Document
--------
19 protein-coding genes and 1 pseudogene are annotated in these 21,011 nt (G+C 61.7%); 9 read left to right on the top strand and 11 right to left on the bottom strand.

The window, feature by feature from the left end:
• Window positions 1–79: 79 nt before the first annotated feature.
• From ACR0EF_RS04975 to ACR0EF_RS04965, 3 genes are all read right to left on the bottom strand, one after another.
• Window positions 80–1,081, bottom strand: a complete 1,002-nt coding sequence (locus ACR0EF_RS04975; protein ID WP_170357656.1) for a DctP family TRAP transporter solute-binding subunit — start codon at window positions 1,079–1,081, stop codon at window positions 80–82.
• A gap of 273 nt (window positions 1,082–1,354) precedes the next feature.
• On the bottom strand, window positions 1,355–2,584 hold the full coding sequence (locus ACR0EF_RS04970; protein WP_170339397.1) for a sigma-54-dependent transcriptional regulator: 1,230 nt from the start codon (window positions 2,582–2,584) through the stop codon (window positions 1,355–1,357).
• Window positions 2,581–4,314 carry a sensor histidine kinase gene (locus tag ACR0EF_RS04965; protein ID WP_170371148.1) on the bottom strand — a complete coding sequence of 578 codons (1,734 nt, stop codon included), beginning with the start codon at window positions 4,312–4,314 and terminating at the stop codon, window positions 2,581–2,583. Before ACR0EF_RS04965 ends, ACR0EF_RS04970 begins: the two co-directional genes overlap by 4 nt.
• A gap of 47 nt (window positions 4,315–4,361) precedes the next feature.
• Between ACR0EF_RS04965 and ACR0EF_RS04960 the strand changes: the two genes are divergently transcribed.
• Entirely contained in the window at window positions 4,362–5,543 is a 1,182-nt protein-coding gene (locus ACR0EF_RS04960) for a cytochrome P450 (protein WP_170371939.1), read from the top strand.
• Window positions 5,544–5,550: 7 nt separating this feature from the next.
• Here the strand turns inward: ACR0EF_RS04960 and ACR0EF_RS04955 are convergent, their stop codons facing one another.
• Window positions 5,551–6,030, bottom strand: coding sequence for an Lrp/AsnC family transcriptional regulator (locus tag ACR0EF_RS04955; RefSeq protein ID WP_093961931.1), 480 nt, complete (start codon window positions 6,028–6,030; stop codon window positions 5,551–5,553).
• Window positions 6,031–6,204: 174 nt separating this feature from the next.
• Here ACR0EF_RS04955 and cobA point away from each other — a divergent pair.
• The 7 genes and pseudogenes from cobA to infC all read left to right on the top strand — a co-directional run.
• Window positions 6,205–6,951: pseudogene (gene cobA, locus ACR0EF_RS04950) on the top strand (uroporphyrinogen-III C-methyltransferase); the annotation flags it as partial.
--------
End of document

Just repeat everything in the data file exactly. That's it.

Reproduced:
19 protein-coding genes and 1 pseudogene are annotated in these 21,011 nt (G+C 61.7%); 9 read left to right on the top strand and 11 right to left on the bottom strand.

The window, feature by feature from the left end:
• Window positions 1–79: 79 nt before the first annotated feature.
• From ACR0EF_RS04975 to ACR0EF_RS04965, 3 genes are all read right to left on the bottom strand, one after another.
• Window positions 80–1,081, bottom strand: a complete 1,002-nt coding sequence (locus ACR0EF_RS04975; protein ID WP_170357656.1) for a DctP family TRAP transporter solute-binding subunit — start codon at window positions 1,079–1,081, stop codon at window positions 80–82.
• A gap of 273 nt (window positions 1,082–1,354) precedes the next feature.
• On the bottom strand, window positions 1,355–2,584 hold the full coding sequence (locus ACR0EF_RS04970; protein WP_170339397.1) for a sigma-54-dependent transcriptional regulator: 1,230 nt from the start codon (window positions 2,582–2,584) through the stop codon (window positions 1,355–1,357).
• Window positions 2,581–4,314 carry a sensor histidine kinase gene (locus tag ACR0EF_RS04965; protein ID WP_170371148.1) on the bottom strand — a complete coding sequence of 578 codons (1,734 nt, stop codon included), beginning with the start codon at window positions 4,312–4,314 and terminating at the stop codon, window positions 2,581–2,583. Before ACR0EF_RS04965 ends, ACR0EF_RS04970 begins: the two co-directional genes overlap by 4 nt.
• A gap of 47 nt (window positions 4,315–4,361) precedes the next feature.
• Between ACR0EF_RS04965 and ACR0EF_RS04960 the strand changes: the two genes are divergently transcribed.
• Entirely contained in the window at window positions 4,362–5,543 is a 1,182-nt protein-coding gene (locus ACR0EF_RS04960) for a cytochrome P450 (protein WP_170371939.1), read from the top strand.
• Window positions 5,544–5,550: 7 nt separating this feature from the next.
• Here the strand turns inward: ACR0EF_RS04960 and ACR0EF_RS04955 are convergent, their stop codons facing one another.
• Window positions 5,551–6,030, bottom strand: coding sequence for an Lrp/AsnC family transcriptional regulator (locus tag ACR0EF_RS04955; RefSeq protein ID WP_093961931.1), 480 nt, complete (start codon window positions 6,028–6,030; stop codon window positions 5,551–5,553).
• Window positions 6,031–6,204: 174 nt separating this feature from the next.
• Here ACR0EF_RS04955 and cobA point away from each other — a divergent pair.
• The 7 genes and pseudogenes from cobA to infC all read left to right on the top strand — a co-directional run.
• Window positions 6,205–6,951: pseudogene (gene cobA, locus ACR0EF_RS04950) on the top strand (uroporphyrinogen-III C-methyltransferase); the annotation flags it as partial.